Recorded live at Paris’ Châtelet Theatre in Autumn 2014, this is a magical stage adaptation of Jacques Demy’s iconic 1964 film Les Parapluies de Cherbourg (The Umbrellas of Cherbourg). Michel Legrand conducts a 75-piece symphony orchestra in his own hauntingly lyrical score, while the pivotal role of Madame Emery is taken by soprano Natalie Dessay, renewing the collaboration she established with Legrand on the 2013 Erato album Entre elle et lui.
Two icons of French song – Natalie Dessay and Michel Legrand – follow the huge worldwide success of their album Entre Elle et Lui with a DVD of the very special concert on the 11th June 2014 at the Orangerie of the Château de Versailles. This is a unique collaboration from two giants of French music. The CD release in 2013 was hotly anticipated and received great critical acclaim upon its release. Natalie Dessay brings her lyrical voice and fresh interpretations to a selection of some of Michel Legrand’s best-loved songs including La Valse des Lilas, Les moulins de mon cœur (Windmills of Your Mind), Duo de Guy et Geneviève, Papa Can You Hear Me and many more.
Autumn 2013 marks Legrand's great return to the music scene: two concerts with Natalie Dessay at The Olympia in Paris (October 28th and 29th) followed by a tour through France and Europe, and also his first memoirs, Rien n'est grave dans les aigus, to be published by the Cherche-Midi Editeur. To tie in with these events, Universal Classics & Jazz France has undertaken the most ambitious, abundantly prolific and extravagant record-project ever devoted to Michel Legrand: a 15CD boxed-set which brings together every face and aspect of every domain on the Legrand continent; in other words, songs, jazz, original film-soundtracks, symphonic works, musicals…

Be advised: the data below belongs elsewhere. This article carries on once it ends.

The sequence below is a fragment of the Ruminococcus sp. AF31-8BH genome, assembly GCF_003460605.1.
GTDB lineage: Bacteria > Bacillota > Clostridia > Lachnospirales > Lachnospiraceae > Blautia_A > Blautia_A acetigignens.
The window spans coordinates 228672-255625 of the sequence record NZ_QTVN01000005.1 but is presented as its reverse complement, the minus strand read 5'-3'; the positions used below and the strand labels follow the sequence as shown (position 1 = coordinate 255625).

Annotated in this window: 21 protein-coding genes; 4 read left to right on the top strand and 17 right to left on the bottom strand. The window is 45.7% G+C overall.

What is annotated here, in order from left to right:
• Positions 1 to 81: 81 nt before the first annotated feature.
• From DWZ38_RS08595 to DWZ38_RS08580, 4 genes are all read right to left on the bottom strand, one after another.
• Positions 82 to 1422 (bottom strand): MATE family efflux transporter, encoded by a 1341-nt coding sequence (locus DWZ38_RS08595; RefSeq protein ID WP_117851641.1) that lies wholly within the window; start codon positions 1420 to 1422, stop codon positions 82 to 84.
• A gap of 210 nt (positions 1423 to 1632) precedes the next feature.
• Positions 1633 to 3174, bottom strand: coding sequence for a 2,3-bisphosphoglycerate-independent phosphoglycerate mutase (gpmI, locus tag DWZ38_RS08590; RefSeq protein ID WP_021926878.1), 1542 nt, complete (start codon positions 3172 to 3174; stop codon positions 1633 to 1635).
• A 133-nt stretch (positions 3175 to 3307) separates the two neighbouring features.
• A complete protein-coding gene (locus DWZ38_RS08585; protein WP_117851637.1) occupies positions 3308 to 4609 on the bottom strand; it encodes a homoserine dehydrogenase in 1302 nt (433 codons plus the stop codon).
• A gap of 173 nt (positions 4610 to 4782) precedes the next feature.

Mozart's concert arias are not really generically independent from his operas. They were mostly written for insertion into operas by a singer, often Mozart's girlfriend and then sister-in-law Aloysia Weber, who wanted to display her talents to their best advantage. As such, however, they stand out from other operatic arias as some of the most difficult vocal pieces Mozart composed.
The glamorous young French coloratura stunned everyone at the EMI Gala at Glyndebourne in 1997 with a dazzling rendition of Cunegonde’s ‘Glitter and be gay’ from Bernstein’s Candide: it was an unexpected choice but Dessay delivered it with such wit, needle-point precision and sheer insouciance that she won all hearts. Why she has yet to appear in either a Glyndebourne or Covent Garden production – though debuts are planned in both theatres for 2002 – is one of the great mysteries of British operatic life, for Dessay, as her EMI album of French operatic arias (5/97) amply demonstrated, is an acclaimed star in Vienna, Salzburg, the New York Met and, of course, the French capital, where she is something close to a cult figure.